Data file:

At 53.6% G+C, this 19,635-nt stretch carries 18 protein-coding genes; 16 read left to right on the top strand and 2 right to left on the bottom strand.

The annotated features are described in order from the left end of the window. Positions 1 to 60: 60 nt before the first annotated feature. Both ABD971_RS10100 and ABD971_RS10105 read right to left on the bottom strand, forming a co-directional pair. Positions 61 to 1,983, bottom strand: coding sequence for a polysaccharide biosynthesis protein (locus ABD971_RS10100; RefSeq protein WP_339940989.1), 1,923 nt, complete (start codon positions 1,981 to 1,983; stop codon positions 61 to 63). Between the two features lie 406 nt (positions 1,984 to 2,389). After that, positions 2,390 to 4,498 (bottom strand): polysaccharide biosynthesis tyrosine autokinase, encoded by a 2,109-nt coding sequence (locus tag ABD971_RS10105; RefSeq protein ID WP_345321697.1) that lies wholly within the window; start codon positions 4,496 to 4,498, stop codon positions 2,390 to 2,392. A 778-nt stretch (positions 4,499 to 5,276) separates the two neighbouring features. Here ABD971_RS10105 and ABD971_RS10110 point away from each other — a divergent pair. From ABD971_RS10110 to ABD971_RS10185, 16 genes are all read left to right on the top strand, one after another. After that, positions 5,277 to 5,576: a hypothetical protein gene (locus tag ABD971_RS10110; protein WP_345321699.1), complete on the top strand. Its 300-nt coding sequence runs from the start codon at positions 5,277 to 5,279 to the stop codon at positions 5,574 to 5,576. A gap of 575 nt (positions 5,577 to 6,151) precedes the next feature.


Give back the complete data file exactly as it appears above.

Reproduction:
At 53.6% G+C, this 19,635-nt stretch carries 18 protein-coding genes; 16 read left to right on the top strand and 2 right to left on the bottom strand.

The annotated features are described in order from the left end of the window. Positions 1 to 60: 60 nt before the first annotated feature. Both ABD971_RS10100 and ABD971_RS10105 read right to left on the bottom strand, forming a co-directional pair. Positions 61 to 1,983, bottom strand: coding sequence for a polysaccharide biosynthesis protein (locus ABD971_RS10100; RefSeq protein WP_339940989.1), 1,923 nt, complete (start codon positions 1,981 to 1,983; stop codon positions 61 to 63). Between the two features lie 406 nt (positions 1,984 to 2,389). After that, positions 2,390 to 4,498 (bottom strand): polysaccharide biosynthesis tyrosine autokinase, encoded by a 2,109-nt coding sequence (locus tag ABD971_RS10105; RefSeq protein ID WP_345321697.1) that lies wholly within the window; start codon positions 4,496 to 4,498, stop codon positions 2,390 to 2,392. A 778-nt stretch (positions 4,499 to 5,276) separates the two neighbouring features. Here ABD971_RS10105 and ABD971_RS10110 point away from each other — a divergent pair. From ABD971_RS10110 to ABD971_RS10185, 16 genes are all read left to right on the top strand, one after another. After that, positions 5,277 to 5,576: a hypothetical protein gene (locus tag ABD971_RS10110; protein WP_345321699.1), complete on the top strand. Its 300-nt coding sequence runs from the start codon at positions 5,277 to 5,279 to the stop codon at positions 5,574 to 5,576. A gap of 575 nt (positions 5,577 to 6,151) precedes the next feature.